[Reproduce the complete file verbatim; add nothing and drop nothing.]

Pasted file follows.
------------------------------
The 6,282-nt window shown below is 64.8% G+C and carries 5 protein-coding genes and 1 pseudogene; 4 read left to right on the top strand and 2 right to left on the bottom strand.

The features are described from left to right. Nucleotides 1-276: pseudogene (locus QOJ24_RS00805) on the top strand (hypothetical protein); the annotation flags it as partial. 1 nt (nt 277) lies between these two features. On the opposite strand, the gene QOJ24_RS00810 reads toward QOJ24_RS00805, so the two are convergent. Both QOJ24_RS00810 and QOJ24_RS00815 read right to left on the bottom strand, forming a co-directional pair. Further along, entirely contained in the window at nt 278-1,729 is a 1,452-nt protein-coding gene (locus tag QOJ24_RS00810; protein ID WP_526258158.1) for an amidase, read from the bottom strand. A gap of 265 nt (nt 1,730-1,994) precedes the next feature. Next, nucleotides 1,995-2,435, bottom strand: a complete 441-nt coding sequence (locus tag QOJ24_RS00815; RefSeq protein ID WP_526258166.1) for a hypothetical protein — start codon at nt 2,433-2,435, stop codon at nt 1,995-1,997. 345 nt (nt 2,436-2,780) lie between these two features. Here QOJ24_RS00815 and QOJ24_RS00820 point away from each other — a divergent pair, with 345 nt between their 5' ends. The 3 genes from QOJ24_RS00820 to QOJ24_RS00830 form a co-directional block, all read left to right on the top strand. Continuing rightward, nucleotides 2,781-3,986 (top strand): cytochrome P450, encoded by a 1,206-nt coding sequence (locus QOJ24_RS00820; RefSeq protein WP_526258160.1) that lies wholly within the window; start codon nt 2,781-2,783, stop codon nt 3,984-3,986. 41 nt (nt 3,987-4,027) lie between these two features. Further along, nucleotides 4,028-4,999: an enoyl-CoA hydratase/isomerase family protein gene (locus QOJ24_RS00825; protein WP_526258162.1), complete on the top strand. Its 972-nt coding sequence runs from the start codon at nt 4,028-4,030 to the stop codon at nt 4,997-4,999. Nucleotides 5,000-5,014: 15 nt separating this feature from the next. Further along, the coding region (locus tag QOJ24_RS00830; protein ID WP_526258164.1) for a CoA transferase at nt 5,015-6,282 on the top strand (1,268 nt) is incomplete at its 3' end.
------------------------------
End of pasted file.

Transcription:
The 6,282-nt window shown below is 64.8% G+C and carries 5 protein-coding genes and 1 pseudogene; 4 read left to right on the top strand and 2 right to left on the bottom strand.

The features are described from left to right. Nucleotides 1-276: pseudogene (locus QOJ24_RS00805) on the top strand (hypothetical protein); the annotation flags it as partial. 1 nt (nt 277) lies between these two features. On the opposite strand, the gene QOJ24_RS00810 reads toward QOJ24_RS00805, so the two are convergent. Both QOJ24_RS00810 and QOJ24_RS00815 read right to left on the bottom strand, forming a co-directional pair. Further along, entirely contained in the window at nt 278-1,729 is a 1,452-nt protein-coding gene (locus tag QOJ24_RS00810; protein ID WP_526258158.1) for an amidase, read from the bottom strand. A gap of 265 nt (nt 1,730-1,994) precedes the next feature. Next, nucleotides 1,995-2,435, bottom strand: a complete 441-nt coding sequence (locus tag QOJ24_RS00815; RefSeq protein ID WP_526258166.1) for a hypothetical protein — start codon at nt 2,433-2,435, stop codon at nt 1,995-1,997. 345 nt (nt 2,436-2,780) lie between these two features. Here QOJ24_RS00815 and QOJ24_RS00820 point away from each other — a divergent pair, with 345 nt between their 5' ends. The 3 genes from QOJ24_RS00820 to QOJ24_RS00830 form a co-directional block, all read left to right on the top strand. Continuing rightward, nucleotides 2,781-3,986 (top strand): cytochrome P450, encoded by a 1,206-nt coding sequence (locus QOJ24_RS00820; RefSeq protein WP_526258160.1) that lies wholly within the window; start codon nt 2,781-2,783, stop codon nt 3,984-3,986. 41 nt (nt 3,987-4,027) lie between these two features. Further along, nucleotides 4,028-4,999: an enoyl-CoA hydratase/isomerase family protein gene (locus QOJ24_RS00825; protein WP_526258162.1), complete on the top strand. Its 972-nt coding sequence runs from the start codon at nt 4,028-4,030 to the stop codon at nt 4,997-4,999. Nucleotides 5,000-5,014: 15 nt separating this feature from the next. Further along, the coding region (locus tag QOJ24_RS00830; protein ID WP_526258164.1) for a CoA transferase at nt 5,015-6,282 on the top strand (1,268 nt) is incomplete at its 3' end.